Those who were opposed to the new legislation often claimed that those who want the law changed were just out-of-date religious people and radical feminists. To counter this slur the TORL campaigners, including those who were faith-based, put the emphasis on human rights rather than on specifically religious arguments. In fact many of those who campaigned in favour of the law are utterly convinced that prostitution is by its very nature, and independently of whether or not the woman has been trafficked, a fundamental offence against human rights. They maintain that the invasion of a person’s body is not something that may ever be treated as a commodity to be bought.
It is likely that a significant consideration which motivated many of the legislators to pass the law is the practical argument that it would greatly reduce human trafficking. The key point is that, whereas in the past the police were trying, and largely failing, to limit the *supply* of trafficked women, there are good grounds for believing that the new law will succeed in reducing the *demand* for prostituted women. The experience in Sweden over the past twenty years suggests that this law will gradually lead to a reduction in prostitution and in human trafficking.
For centuries a lot of men have taken it for granted that they have a right to buy the “services” of prostituted women. More recently, with the huge growth of online pornography, an increasing number of men and boys have come to think of prostitution as quite acceptable and “normal.” Furthermore, credible research has shown that a very large number of the men who buy sex from prostituted women have little or no interest in discovering whether or not the woman is a victim of traffickers; they just feel they have a “right” to get what they pay for. The main purpose of the new law, which makes it a crime to purchase sex, is not primarily to turnn the men who buy sex into criminals. It is rather to generate a climate where men will hesitate to break the law—and particularly where they are afraid to be *caught* breaking the law. Those who are caught will be shamed. Before too long, this will lead to a change in the culture: buying sex will be seen as an illegal shameful activity rather than something that is normal and acceptable. In Sweden and elsewhere this has led to a major reduction in the *demand* for prostituted women; and this, in turn means that criminals have far less incentive to engage in trafficking.
If the *buying* of sex is criminalized, one may ask why should the *selling* of sex not also be made illegal. There is a twofold answer to this question. The first answer is a practical one: whereas up to now the victims of trafficking have generally been afraid to go to the police, the new law makes it far easier for exploited or trafficked people to turn to the police for rescue and support.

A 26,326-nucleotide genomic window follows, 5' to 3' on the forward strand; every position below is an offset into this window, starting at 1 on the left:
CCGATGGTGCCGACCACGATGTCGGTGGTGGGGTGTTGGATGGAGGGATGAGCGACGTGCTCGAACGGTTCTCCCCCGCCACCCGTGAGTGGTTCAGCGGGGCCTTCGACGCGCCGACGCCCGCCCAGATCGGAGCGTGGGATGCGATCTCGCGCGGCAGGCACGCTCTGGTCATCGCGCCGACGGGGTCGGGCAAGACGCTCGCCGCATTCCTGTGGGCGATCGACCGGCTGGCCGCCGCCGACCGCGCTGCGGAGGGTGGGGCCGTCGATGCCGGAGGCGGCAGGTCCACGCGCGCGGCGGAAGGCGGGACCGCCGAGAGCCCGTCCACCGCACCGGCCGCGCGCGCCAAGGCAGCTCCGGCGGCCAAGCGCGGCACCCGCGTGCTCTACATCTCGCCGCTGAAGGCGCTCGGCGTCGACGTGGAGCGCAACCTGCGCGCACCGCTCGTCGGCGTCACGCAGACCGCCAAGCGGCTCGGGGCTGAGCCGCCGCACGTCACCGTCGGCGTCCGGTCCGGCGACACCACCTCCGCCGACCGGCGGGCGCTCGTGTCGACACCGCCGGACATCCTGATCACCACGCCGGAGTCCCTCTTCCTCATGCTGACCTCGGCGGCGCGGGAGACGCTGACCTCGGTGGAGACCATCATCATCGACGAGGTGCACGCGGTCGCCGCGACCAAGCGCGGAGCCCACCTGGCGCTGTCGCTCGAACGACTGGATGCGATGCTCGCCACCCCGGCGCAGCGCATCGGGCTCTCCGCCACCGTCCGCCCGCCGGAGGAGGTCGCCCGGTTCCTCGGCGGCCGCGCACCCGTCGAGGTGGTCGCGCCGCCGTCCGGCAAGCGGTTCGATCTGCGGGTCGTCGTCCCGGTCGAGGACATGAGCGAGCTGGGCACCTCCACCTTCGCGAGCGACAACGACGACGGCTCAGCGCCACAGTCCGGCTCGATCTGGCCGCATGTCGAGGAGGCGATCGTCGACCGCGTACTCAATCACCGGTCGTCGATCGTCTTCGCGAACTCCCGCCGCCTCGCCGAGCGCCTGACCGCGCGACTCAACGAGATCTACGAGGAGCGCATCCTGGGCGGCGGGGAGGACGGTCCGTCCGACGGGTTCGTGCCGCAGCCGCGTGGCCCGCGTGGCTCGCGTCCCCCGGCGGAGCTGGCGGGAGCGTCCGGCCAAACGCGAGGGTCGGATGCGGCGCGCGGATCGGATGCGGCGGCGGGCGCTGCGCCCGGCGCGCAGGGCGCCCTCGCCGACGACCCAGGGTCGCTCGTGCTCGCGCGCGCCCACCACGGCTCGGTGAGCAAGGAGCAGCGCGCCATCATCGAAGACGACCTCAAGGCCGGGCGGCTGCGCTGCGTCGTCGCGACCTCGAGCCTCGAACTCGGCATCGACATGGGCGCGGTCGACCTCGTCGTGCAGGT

A second answer is that the vast majority of women who move into prostitution are not acting with full freedom. Many of them are women who have been trafficked into slavery; others are women who are compelled to engage in this activity by a pimp or partner; and others are so poor that the only way they can see to support their family is to allow themselves to be exploited in this way. Why then should such prostituted women be targeted by the law? Why not instead target the men whose wealth and power give them the freedom to choose more freely?
We must add that the new law will only be effective if the government is willing to provide adequate support services to those who wish to escape from prostitution. Such services include a long “grace period” for people trafficked from overseas before the question of possible repatriation even arises, as well as the provision of counselling and of housing where the rescued people can have the privacy they need to recover from the trauma they have endured, and skills-training to enable them to find decent employment. So the success of the campaign in favour of the new law means that there is now urgent need for a new campaign—one with a twofold aim. The first aim must be to ensure that the authorities act vigorously to implement the law, rather than allowing some of its provisions to become a dead letter. The second aim must be to ensure that the necessary services and resources are provided to enable those who have been trapped in prostitution to escape and to live with dignity and respect.
In the picture above: Minister for Justice with APT members and activists at a recent TORL event to mark the new law